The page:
UTU guilty of raiding BLE on CP Railway

Read Entire Decision

CLEVELAND, November 21 -- An Impartial Umpire with the Canadian Labour Congress (CLC) ruled that the United Transportation Union was guilty of raiding BLE members in July when it encouraged BLE members to sign UTU membership cards at the Canadian Pacific Railway.

“I have no doubt that the actions of the UTU were intended to constitute, and in fact did constitute, a raid upon the membership of the BLE,” wrote The Honourable Alan B. Gold in his November 19 decision.

The BLE brought a raiding complaint before the CLC on July 8 following a surprise attack by UTU representatives on the CPR property. Over the July 4 weekend, when the BLE’s U.S. headquarters was closed for the Independence Day holiday, several UTU representatives canvassed the CPR property and requested that BLE members sign UTU membership cards.

The membership cards, however, were purposely vague in their wording and many BLE members felt they were tricked into signing them. Later, most signed revocation cards.

“We are pleased with the Impartial Umpire’s decision,” said BLE International President Don M. Hahs. “From the very beginning, we correctly called this UTU attack on our membership a raid, and now the Canadian Labour Congress has agreed with us.”

The Impartial Umpire agreed with BLE that the UTU’s actions violated Article IV, Sections 3, 4 and 5 of the CLC Constitution. Article IV prohibits affiliates from organizing or attempting to represent employees who already have an established collective bargaining relationship with another affiliate.

He further agreed with BLE that the UTU intentionally tried to harm the BLE’s reputation in addition to trying to raid its membership.

“The evidence before me shows that the UTU acted in such a manner as to bring the BLE into disrepute and to adversely affect its reputation,” the Umpire concluded.

The UTU’s actions came at a time when the two unions were jointly bargaining for a new contract with CPR under the auspices of the Canadian Council of Railway Operating Unions (CCROU). The attack also came at a time when the BLE was considering a merger with the International Brotherhood of Teamsters, and many in the BLE viewed the UTU attack as an attempt to derail the merger discussions. Ballots regarding a merger of the BLE and IBT were mailed in October and election results will be announced in early December.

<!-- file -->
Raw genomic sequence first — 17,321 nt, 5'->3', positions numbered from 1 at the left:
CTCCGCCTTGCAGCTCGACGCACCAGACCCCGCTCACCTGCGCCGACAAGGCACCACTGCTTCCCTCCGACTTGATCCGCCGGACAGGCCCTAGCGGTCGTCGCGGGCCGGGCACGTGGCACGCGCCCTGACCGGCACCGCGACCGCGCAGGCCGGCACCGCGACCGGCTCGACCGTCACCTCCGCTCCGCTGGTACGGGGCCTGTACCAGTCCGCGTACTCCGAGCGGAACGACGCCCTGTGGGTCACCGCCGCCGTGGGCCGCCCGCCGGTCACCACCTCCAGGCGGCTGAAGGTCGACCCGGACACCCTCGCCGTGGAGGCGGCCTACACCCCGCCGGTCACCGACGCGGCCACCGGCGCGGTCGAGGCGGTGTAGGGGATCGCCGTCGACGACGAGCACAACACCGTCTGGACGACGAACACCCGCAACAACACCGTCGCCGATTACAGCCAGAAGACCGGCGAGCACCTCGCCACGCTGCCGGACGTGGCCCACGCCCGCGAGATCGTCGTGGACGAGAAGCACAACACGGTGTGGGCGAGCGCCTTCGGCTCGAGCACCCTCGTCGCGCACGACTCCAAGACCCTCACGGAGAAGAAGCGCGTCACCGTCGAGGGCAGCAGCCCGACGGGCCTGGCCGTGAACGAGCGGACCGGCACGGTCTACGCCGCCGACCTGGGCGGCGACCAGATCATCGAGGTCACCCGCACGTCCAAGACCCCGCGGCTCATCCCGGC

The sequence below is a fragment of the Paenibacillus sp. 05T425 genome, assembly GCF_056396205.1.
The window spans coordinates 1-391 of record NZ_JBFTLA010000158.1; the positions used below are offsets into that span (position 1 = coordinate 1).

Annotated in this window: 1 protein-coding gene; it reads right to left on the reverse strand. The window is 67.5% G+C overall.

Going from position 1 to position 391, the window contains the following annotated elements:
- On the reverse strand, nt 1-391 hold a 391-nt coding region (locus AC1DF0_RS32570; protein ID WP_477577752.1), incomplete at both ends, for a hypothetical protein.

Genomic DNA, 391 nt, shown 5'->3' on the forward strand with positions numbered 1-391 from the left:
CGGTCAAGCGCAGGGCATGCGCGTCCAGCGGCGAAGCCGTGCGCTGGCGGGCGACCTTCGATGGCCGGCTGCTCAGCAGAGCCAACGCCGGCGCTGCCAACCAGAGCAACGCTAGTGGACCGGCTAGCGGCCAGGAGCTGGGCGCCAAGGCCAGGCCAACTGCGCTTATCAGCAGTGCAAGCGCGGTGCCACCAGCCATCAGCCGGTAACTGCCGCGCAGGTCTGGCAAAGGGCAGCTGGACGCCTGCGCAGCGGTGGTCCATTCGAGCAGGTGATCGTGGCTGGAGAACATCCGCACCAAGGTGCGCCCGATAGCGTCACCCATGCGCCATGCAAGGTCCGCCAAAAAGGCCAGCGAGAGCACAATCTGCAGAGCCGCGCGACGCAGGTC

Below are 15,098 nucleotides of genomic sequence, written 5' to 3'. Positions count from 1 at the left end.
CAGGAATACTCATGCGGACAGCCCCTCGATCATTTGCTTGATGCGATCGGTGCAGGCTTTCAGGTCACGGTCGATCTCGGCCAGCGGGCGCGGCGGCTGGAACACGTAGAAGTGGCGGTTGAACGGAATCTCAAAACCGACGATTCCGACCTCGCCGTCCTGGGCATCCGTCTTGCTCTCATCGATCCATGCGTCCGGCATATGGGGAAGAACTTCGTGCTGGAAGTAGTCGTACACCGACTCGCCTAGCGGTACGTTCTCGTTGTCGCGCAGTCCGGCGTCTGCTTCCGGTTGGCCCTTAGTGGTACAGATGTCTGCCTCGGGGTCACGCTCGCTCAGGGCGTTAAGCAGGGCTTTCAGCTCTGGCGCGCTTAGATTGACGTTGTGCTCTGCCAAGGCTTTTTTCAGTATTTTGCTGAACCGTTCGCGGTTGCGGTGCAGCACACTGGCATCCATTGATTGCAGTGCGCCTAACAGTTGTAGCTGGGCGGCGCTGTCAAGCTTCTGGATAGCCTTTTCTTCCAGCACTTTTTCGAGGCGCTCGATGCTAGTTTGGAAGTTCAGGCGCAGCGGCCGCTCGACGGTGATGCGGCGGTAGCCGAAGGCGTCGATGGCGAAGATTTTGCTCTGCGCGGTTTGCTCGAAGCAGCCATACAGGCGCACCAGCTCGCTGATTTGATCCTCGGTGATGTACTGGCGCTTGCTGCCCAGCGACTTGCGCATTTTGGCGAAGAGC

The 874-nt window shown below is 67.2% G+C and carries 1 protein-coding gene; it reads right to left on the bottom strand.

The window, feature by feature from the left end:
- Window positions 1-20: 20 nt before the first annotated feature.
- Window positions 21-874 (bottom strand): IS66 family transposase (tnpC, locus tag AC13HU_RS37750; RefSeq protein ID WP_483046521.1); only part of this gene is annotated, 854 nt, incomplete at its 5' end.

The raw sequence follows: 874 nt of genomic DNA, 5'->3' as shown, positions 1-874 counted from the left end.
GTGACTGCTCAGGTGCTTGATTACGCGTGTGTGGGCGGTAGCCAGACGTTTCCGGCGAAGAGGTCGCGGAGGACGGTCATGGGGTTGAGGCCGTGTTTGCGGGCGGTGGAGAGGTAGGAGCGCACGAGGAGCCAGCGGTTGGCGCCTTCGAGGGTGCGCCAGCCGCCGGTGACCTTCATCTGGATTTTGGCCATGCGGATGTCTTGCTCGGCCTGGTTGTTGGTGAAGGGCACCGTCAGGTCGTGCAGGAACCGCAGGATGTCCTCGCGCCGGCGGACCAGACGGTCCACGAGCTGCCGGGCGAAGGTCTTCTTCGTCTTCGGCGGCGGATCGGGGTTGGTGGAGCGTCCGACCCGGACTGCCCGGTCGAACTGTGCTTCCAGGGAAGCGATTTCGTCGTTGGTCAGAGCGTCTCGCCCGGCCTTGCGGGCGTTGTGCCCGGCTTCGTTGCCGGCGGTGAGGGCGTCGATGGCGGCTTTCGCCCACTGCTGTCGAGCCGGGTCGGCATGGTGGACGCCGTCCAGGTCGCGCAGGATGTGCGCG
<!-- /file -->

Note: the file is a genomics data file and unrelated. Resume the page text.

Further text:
However, the UTU was able to use the signed membership cards to obtain a certification hearing before the Canadian Industrial Relations Board (CIRB), seeking to become the single bargaining agent on behalf of both BLE and UTU members.

The Canadian Industrial Relations Board (CIRB) conducted a hearing on October 15, 2003, regarding UTU’s request for certification at CPR. A formal decision has not been released pending the outcome of a number of outstanding issues.

As part of the hearing, a conductor testified that the membership wanted the UTU to drop the foolishness of the raid on the BLE and get the CCROU back to the bargaining table. The UTU also conceded that its own membership cards were quite stale and out of date.

As part of his CLC decision, the Impartial Umpire noted the history of UTU attacks on the BLE in the United States. In particular, he cited the AFL-CIO resolution of February 26, 2002, which condemned the UTU’s constant raiding of BLE membership on US railroads.

The February 26 AFL-CIO resolution stemmed from several failed raiding attempts by UTU against the BLE, most notably on the Union Pacific Railroad and the Kansas City Southern. In both cases, impartial AFL-CIO umpires ruled that the UTU was guilty of raiding BLE in violation of Article XX of the AFL-CIO constitution.

Following the November 19 CLC ruling, the UTU is now guilty of violating “no raiding” clauses in both the CLC constitution in Canada and the AFL-CIO constitution in the United States. Read Entire Decision

Friday, November 21, 2003